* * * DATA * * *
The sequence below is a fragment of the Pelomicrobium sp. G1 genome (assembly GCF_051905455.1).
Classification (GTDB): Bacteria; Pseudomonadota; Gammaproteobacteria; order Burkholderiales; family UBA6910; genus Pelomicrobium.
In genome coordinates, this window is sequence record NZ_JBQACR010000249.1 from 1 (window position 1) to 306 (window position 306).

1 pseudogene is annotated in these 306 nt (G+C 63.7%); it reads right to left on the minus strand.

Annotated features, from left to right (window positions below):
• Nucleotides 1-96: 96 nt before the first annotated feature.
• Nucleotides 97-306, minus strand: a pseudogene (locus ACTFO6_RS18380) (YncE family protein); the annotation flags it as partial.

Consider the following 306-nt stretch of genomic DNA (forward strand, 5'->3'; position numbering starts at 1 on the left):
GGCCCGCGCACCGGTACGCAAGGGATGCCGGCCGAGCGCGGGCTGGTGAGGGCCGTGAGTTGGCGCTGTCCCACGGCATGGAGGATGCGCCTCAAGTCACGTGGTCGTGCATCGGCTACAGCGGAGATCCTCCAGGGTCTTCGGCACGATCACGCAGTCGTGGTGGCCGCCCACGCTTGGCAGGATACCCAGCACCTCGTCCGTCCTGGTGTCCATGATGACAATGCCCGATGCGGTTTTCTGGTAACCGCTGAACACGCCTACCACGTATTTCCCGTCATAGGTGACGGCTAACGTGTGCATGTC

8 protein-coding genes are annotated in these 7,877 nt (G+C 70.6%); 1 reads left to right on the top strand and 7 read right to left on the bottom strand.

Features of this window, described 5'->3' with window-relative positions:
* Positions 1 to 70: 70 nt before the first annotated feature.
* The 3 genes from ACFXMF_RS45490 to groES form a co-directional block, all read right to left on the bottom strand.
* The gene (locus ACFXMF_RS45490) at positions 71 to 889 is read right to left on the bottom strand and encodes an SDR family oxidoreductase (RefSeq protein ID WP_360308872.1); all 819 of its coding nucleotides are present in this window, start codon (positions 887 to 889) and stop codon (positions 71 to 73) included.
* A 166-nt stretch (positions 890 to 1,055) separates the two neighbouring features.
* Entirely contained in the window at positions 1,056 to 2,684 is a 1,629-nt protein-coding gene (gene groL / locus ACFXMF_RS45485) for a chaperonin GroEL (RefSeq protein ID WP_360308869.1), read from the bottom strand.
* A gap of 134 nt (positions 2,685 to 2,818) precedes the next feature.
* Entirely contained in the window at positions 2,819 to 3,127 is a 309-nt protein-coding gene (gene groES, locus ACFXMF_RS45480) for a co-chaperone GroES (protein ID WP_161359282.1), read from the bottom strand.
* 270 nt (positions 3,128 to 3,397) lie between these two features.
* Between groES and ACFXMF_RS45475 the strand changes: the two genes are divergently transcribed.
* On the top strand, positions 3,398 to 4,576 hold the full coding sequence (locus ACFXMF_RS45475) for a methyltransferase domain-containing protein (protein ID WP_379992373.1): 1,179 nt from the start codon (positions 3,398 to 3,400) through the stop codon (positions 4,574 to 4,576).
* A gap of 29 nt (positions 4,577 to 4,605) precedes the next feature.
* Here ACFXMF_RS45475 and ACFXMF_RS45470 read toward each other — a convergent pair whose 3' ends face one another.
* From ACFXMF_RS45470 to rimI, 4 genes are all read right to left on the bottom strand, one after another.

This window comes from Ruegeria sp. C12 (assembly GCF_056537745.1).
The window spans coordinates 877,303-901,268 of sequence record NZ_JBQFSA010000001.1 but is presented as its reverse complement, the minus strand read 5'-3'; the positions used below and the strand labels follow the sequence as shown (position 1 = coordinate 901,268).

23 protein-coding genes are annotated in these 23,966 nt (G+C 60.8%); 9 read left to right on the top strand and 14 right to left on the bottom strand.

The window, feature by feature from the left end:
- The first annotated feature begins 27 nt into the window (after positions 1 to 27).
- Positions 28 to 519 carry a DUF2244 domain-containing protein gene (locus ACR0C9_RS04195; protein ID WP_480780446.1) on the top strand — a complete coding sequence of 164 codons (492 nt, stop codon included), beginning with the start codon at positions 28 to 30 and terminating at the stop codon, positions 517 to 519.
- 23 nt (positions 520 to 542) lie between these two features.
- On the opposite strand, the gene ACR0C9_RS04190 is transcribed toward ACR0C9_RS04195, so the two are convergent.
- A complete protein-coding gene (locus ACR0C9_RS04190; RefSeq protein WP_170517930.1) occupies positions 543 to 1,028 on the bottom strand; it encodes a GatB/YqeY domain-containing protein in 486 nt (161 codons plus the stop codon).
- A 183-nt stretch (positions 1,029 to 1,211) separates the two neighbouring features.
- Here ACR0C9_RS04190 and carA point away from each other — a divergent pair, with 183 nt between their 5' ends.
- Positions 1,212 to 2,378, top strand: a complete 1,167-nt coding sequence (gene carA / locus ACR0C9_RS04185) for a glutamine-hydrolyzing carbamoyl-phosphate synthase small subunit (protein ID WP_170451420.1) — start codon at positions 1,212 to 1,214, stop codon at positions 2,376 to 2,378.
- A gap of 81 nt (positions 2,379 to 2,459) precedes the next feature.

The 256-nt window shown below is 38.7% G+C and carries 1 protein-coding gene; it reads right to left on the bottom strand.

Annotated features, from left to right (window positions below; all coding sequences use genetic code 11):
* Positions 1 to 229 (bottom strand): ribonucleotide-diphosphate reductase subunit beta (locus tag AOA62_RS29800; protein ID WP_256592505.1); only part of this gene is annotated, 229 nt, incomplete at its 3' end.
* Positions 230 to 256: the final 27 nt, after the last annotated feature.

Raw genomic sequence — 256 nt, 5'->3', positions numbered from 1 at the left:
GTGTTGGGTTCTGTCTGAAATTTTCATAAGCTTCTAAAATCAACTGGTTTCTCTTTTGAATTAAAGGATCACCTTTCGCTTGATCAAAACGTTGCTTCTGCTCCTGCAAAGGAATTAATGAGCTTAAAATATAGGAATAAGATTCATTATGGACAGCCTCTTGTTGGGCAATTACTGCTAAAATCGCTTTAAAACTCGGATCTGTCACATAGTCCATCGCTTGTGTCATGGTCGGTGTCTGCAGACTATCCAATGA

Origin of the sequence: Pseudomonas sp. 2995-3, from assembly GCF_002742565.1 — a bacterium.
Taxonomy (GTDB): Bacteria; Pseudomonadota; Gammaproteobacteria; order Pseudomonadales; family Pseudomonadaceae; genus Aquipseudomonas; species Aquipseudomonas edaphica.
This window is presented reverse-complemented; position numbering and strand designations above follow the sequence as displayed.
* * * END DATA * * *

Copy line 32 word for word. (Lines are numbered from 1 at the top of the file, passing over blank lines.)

- On the opposite strand, the gene ACR0C9_RS04190 is transcribed toward ACR0C9_RS04195, so the two are convergent.